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Review: Zarafa (2012)

Directed by: , Jean-Christophe Lie | 78 minutes | , | voice cast: , , , , , ,

Under a large baobab tree, an old man tells the story of ten-year-old Maki who escapes a slave trader and bumps into the young giraffe Zarafa and her mother. When Zarafa’s mother is shot dead by the villainous trader, Maki promises her that he will always take care of her daughter. Hassan, the prince of the desert, helps Maki and Zarafa escape the slave trader. At the same time, Hassan has been ordered to bring Zarafa to France, so Zarafa and Maki have to be separated. Of course Maki will not let this happen just like that!

Zarafa is Arabic for giraffe. This giraffe really existed. To improve relations between France and Egypt, the governor of Egypt, Mohammed Ali, gave the giraffe to King Charles X of France. A true giraffe madness arose in France, which can also be seen in the . However, some story elements have been changed or added to make the movie more appealing to children.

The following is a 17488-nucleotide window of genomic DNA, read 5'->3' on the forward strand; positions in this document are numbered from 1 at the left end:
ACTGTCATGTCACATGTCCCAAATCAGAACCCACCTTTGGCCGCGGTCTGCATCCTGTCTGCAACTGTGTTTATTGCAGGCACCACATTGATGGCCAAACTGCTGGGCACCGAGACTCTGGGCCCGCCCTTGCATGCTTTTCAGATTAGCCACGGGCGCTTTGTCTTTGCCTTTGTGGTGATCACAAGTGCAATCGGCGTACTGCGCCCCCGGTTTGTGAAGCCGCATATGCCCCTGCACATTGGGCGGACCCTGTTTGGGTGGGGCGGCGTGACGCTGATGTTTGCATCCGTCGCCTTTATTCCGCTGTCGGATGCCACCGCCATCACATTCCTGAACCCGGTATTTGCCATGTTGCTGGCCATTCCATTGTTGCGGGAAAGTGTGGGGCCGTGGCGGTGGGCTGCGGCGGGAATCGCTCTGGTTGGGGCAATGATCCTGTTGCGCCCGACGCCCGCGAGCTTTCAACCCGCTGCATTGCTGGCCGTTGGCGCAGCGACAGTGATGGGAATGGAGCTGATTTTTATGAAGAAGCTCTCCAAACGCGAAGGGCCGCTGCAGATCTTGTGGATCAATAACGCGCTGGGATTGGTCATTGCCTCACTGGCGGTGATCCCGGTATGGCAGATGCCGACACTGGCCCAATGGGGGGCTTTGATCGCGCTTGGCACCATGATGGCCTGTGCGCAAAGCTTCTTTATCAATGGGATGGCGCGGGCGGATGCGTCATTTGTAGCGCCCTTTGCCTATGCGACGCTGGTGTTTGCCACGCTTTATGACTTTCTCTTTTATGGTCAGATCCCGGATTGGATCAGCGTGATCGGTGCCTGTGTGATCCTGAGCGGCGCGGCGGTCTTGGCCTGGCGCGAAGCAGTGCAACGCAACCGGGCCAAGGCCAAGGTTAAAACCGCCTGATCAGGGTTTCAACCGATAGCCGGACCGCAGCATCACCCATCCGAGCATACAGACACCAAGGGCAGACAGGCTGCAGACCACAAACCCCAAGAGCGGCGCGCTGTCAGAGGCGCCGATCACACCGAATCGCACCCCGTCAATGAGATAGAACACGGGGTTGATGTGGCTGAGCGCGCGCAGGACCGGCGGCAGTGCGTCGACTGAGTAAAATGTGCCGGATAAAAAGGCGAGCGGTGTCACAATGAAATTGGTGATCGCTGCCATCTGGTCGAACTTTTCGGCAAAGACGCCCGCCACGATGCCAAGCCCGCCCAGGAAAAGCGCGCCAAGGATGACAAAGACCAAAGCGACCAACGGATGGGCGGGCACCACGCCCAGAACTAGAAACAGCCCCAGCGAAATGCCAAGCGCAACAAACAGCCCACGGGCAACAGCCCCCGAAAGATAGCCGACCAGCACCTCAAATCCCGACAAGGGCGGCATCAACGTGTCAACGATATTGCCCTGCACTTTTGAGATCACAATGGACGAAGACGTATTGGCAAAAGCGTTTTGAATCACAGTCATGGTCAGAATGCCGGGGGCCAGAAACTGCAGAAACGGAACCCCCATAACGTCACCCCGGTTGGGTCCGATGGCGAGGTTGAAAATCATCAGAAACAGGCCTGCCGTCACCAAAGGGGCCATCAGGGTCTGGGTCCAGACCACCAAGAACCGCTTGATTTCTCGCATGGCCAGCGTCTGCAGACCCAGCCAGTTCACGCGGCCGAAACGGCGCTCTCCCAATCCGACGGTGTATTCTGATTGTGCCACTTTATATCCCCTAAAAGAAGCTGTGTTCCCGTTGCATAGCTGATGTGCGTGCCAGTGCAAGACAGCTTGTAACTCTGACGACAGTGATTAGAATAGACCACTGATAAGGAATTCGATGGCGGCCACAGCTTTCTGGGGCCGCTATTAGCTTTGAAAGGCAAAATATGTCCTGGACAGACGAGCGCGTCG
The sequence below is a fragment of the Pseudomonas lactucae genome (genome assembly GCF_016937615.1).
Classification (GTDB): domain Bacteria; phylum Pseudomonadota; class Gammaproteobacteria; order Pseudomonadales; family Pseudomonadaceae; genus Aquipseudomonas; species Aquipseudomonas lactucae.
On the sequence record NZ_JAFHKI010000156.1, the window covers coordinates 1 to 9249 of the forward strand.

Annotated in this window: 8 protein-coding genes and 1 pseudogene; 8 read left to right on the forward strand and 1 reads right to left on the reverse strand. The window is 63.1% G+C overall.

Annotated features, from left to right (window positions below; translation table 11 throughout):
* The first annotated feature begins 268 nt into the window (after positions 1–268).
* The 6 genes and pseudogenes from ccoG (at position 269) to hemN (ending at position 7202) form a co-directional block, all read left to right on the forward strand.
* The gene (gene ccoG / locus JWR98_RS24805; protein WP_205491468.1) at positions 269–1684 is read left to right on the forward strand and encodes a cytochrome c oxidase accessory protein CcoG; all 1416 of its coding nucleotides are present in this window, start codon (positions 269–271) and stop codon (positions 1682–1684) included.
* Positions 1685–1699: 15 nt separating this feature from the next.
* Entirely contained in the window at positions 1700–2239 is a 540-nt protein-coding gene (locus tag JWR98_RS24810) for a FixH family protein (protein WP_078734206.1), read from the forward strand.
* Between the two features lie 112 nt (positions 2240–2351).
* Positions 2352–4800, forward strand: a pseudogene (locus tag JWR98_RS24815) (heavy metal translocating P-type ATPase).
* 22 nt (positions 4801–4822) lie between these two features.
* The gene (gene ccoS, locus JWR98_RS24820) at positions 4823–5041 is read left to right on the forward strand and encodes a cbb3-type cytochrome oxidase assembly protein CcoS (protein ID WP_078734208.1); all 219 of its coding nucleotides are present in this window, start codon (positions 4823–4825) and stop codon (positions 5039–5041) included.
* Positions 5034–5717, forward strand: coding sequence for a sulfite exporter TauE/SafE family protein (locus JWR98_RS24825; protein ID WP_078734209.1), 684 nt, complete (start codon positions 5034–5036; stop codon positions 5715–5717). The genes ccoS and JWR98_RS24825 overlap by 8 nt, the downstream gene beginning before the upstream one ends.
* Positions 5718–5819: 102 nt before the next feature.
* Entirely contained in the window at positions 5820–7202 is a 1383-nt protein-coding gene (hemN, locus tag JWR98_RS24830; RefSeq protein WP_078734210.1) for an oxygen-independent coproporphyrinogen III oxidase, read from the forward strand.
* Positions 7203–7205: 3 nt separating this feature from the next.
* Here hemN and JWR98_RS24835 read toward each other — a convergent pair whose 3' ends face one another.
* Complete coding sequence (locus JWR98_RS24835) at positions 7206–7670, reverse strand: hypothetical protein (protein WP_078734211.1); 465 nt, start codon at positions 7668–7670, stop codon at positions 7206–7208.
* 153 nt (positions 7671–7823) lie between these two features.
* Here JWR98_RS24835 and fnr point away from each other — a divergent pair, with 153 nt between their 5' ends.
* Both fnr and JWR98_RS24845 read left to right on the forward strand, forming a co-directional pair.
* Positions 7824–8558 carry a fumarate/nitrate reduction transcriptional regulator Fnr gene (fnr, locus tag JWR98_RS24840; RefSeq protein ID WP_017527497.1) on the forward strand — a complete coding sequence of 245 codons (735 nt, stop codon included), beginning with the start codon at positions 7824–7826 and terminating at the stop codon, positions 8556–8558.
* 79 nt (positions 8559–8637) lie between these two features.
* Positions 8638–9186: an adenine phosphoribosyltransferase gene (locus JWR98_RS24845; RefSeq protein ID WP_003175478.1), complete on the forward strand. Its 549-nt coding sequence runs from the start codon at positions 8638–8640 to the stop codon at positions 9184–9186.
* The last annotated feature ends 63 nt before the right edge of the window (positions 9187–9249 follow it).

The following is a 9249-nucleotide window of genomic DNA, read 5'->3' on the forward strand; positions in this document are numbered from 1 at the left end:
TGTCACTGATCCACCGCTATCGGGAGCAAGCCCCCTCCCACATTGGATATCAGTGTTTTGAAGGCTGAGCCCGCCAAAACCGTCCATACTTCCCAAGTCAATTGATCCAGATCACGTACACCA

The film was shot in Cinemascope, creating stretched -like landscapes. The specific mood of each scene is appropriately reflected in the drawings. In this way, light and color are perfectly adapted to the time period in which the story takes place. The also plays a major role in determining the atmosphere: from sad to exciting scenes, the music always seems to be perfect.

The French animated film “Zarafa” covers a slightly less obvious theme than you would expect from a children’s film. Yet no detailed account is given of the of the slave trade, but rather attention is paid to important themes such as freedom, friendship, fairness and happiness.

Some parts of the story are very moving and perhaps a bit on the heavy side for a children’s film. However, the grief is always smartly softened. For example, one of the cows on the trip dies, which is of course a very sad moment. It is then made clear that it is a Buddhist cow and that her soul lives on in another animal, with which the pain can be somewhat relieved.

“Zarafa” has been dubbed in Dutch to introduce Dutch children to foreign films. In addition, it is important that this film is seen by children, as slavery is a theme that is increasingly being forgotten. The engaging, sometimes poignant story will not leave many adults unmoved. Despite its serious undertone, “Zarafa” is first and foremost an enchanting film that will stir childlike curiosity even more.

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